I’m grateful to the excellent Toronto Star columnist Heather Scoffield for noticing some fascinating comments Gerald Butts made on Monday.
Butts, of course, resigned in 2019 as Justin Trudeau’s principal secretary and has been working since then as a consultant, climate-policy opinion leader and Twitter scold. He was a member of the Task Force for a Resilient Recovery, which spent the summer pushing hard on the “build back better” rhetoric that imagined the coronavirus pandemic as the dawn of a bold new green-energy future.
To say the least, excitement about a pandemic is counterintuitive. I started writing about the contradictions in June, when nameless Liberals were telling reporters, “It’ll be a good time to be a progressive government… There are a lot of us who are dreaming big.” I came back to the theme in August, when the PMO was setting Bill Morneau up as some kind of obstacle to their plans to “build back better.” And I wrote last week about the unsettling spectacle of Trudeau greeting Morneau’s departure as, essentially, the end of history: “We can choose to embrace bold new solutions to the challenges we face and refuse to be held back by old ways of thinking. As much as this pandemic is an unexpected challenge, it is also an unprecedented opportunity.”
It was already clear last week that some of these considerations were starting to weigh, perhaps belatedly, on the Prime Minister and his advisors. “There’s a sensitivity to being perceived to hijack the moment for a green recovery,” a senior Liberal source told the CBC’s David Cochrane. Boy, I sure hope there is.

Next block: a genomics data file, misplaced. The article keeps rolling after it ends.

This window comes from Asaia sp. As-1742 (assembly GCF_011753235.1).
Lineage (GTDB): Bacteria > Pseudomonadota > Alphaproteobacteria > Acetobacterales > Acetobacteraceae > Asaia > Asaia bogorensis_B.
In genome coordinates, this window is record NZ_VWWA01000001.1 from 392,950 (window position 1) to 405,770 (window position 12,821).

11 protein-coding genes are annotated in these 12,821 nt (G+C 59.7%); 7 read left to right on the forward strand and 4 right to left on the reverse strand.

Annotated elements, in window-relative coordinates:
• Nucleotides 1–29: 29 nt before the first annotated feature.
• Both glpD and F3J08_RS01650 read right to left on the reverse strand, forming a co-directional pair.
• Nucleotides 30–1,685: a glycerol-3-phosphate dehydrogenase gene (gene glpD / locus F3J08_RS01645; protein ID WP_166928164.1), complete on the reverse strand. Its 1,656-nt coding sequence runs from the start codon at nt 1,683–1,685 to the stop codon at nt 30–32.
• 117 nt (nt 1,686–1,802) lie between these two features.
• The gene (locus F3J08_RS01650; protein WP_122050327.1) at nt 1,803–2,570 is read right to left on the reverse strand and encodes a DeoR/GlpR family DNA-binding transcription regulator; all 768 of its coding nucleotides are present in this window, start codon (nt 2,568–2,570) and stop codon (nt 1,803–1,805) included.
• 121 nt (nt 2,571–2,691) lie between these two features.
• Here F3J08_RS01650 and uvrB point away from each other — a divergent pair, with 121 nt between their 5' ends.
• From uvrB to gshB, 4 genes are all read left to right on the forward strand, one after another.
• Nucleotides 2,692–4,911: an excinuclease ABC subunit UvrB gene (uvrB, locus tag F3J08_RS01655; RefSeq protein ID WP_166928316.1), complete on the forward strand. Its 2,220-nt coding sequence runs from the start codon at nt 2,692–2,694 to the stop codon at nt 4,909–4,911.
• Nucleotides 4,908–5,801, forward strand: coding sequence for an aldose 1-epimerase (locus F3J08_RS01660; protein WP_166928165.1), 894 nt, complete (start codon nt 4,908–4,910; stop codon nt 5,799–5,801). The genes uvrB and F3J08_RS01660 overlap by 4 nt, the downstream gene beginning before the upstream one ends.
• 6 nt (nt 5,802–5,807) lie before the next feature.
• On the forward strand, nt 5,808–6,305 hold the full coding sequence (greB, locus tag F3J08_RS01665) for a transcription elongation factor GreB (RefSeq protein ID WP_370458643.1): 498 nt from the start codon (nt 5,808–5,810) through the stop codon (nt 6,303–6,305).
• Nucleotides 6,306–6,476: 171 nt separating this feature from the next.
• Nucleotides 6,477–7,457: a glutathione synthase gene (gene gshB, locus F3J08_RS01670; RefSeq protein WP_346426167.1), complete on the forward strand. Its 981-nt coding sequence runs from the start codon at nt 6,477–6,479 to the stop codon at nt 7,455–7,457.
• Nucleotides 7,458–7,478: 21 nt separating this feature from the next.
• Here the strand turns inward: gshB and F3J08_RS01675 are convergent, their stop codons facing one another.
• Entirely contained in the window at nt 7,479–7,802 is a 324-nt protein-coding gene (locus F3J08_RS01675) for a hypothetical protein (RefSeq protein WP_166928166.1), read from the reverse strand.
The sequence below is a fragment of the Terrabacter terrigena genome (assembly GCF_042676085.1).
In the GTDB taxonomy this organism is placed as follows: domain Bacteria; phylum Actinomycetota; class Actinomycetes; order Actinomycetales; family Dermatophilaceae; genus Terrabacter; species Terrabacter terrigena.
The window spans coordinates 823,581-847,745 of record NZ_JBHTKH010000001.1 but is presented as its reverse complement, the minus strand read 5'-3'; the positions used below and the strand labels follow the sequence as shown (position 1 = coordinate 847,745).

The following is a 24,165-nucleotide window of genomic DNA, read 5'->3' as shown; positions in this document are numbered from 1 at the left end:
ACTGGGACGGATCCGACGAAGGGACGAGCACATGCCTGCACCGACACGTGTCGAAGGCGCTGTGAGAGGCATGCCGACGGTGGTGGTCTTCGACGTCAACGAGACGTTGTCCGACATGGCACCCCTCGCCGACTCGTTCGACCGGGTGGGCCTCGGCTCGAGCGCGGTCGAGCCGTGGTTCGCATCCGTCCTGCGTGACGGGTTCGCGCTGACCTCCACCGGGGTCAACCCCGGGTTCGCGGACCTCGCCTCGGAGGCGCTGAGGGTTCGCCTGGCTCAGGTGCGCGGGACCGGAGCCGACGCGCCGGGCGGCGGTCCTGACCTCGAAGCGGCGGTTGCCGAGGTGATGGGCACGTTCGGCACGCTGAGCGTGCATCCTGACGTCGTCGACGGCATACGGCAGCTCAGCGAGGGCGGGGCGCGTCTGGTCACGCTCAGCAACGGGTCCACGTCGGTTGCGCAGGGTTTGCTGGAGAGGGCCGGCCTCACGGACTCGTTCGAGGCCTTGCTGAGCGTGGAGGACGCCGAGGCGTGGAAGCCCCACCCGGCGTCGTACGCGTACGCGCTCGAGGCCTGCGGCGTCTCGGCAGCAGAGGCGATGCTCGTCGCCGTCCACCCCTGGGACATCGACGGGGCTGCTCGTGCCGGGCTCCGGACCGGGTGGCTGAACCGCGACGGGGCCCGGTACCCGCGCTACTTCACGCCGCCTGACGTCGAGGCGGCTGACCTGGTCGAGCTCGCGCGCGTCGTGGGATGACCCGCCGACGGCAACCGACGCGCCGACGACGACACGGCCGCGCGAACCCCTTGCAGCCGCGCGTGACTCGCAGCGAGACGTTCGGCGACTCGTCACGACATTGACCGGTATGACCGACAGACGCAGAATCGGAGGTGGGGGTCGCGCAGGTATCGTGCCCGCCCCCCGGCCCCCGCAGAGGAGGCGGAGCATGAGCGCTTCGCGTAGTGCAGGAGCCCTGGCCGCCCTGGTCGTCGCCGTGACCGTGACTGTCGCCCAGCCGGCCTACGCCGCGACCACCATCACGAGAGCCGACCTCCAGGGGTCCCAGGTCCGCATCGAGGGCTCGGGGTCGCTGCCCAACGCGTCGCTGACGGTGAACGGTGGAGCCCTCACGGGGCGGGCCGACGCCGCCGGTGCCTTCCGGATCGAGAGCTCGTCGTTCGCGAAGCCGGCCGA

Along comes Butts, who on Monday was addressing something called the Recovery Summit, an ambitious online virtual conference organized by some of the usual suspects, including the (Trudeauist) Canada2020 think tank in Ottawa and the (Clintonist) Center for American Progress in Washington.
Butts kicked off the proceedings by pouring industrial quantities of cold water on everyone.
It’s important to “understand and appreciate the level of anxiety that people are going through right now,” he said. Conferences like this one were made by and for members of the “progressive movement,” he said. But in a clear warning to people who consider themselves members of that movement, he added, “We depend on the support of the broad middle class and regular people. When we keep that support we form governments. And when we don’t, we lose governments.”
In an even clearer warning against the weird self-celebratory tone of some of the rhetoric from the government over the summer, he added: “It’s really important to emphasize what we’re doing and whom we’re doing it for—rather than celebrate the fact that we are doing it.”
I haven’t spoken to Butts since a few months before the SNC-Lavalin controversy wrecked his career in government, and I doubt he minds at all. So it was odd to hear him sounding warnings that resembled things I’ve been writing for months. It’s pure coincidence. It simply reflects the fact that to anyone with any distance from the government echo chamber, the Trudeau circle’s weirdly giddy triumphalism of recent months has got to sound jarring.
“To put it diplomatically, I think that in any crisis situation, people will repurpose their pet projects as urgent and necessary responses to the crisis at hand,” Butts said. “And it’s vitally important that, when people are feeling as anxious as they’re feeling right now, we start the solutions from where they are and build up from there. And not arrive in the middle of their anxiety with a pre-existing solution that was developed and determined before the crisis that’s arisen.”